Nutrition: Giving vegan cooking a whirl

With all the buzz about Oprah and her staff eating vegan‘no eggs, dairy, fish or meat’for a week, I thought


With all the buzz about Oprah and her staff eating vegan‘no eggs, dairy, fish or meat’for a week, I thought it was the perfect time to give vegan cooking a try myself.

First, I checked my cupboards: lots of whole grains, nuts and some seeds and dried fruit’check. Then I opened by refrigerator: oh, no: what about those fresh eggs from my brother- and sister-in-law’s free range chickens, and the two-litre container of milk that will be off by the end of the week, and the crème fraiche from Monforte dairy in Stratford that I bought at my local farmer’s market’it’s not going to last much longer?

Obviously, I don’t have a team of dietitians and chefs to covert my kitchen into a vegan-friendly cookery, as Oprah does for herself and her staff of more than 300 at Harpo Productions’ studios in Chicago. So as not to waste food that was already in stock, I decided to do every second day as vegan this week. One last hurdle: Although my husband rolled his eyes, he was also on board.

Getting started: Checked out my favourite muffin spot at the St. Lawrence Market on Saturday, but their tasty oat bran cranberry muffins contain buttermilk and the bran apple ones contain eggs’so I’ll be doing some baking to provide a nutritious breakfast during the week.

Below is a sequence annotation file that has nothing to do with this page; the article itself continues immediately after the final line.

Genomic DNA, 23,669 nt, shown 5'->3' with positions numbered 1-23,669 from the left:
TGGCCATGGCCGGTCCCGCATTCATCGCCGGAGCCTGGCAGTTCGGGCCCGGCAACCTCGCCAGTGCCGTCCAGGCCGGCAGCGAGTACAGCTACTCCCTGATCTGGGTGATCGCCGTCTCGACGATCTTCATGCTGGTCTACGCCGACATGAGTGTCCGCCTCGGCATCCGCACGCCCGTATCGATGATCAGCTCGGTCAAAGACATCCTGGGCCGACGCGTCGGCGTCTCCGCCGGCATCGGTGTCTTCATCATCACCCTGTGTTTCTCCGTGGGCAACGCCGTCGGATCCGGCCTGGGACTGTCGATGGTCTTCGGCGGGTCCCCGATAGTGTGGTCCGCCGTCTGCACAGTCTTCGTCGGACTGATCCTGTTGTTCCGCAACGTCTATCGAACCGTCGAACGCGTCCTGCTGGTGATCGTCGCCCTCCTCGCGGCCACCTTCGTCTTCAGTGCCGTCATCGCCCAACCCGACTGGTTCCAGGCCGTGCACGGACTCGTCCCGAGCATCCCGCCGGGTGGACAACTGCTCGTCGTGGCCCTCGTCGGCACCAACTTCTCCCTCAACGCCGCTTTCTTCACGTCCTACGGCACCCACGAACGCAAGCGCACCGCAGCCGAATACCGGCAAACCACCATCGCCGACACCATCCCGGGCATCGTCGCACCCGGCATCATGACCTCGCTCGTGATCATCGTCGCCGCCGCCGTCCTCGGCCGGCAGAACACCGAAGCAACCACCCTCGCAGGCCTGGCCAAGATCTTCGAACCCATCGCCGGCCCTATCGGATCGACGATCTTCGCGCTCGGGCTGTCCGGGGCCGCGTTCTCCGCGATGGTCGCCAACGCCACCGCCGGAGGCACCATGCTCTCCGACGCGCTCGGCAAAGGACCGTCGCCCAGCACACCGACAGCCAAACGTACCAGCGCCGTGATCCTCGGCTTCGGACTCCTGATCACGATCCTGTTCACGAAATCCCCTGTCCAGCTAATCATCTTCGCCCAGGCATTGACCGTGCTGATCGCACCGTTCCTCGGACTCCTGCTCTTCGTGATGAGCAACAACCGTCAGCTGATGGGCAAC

Day one’Thought starting on a Sunday would be easiest’lots of time to get organized, track down recipes and chop vegetables. First the muffins: I tried a recipe sent in  by a Best Health reader for vegan zucchini muffins. They contain ground flaxseed and water instead of eggs and  grated zucchini and applesauce provide lots of moisture’delicious! (Look for this recipe in the Community Kitchen section of our March/April issue on newsstands February 21’I’ll let you know when it goes online.) And I can still have coffee! Although without my usual cream. So far, so good.

Part of my own personal approach to eating vegan or vegetarian is not to try to mimic meat meals: so no tofu dogs, textured vegetable protein or hidden soy bits. Rather, I turn to cuisines that are inherently vegetarian and have loads of flavour, such as Indian or Thai, or to ones that you might not think of as being vegetarian friendly, such as Italian with its love of fresh vegetables and beans.

For Sunday dinner, I made this Indian-spiced Squash and chickpea stew‘but on the stovetop rather than in the oven’and served it with steamed rice and kate chips (see Green "Chips" in 11 ways to eat dark green vegetables). It was flavourful, filling and won rave reviews. Plus, I’ve got lots left for lunch tomorrow.

Tune in next Monday and I’ll let you know how the week goes. In the meantime, I would love to learn about any tasty vegan recipes that are your favourites, and your approach to adding more vegetables and whole grains to your diet.

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Vegan Fig and Raspberry Rice Pudding
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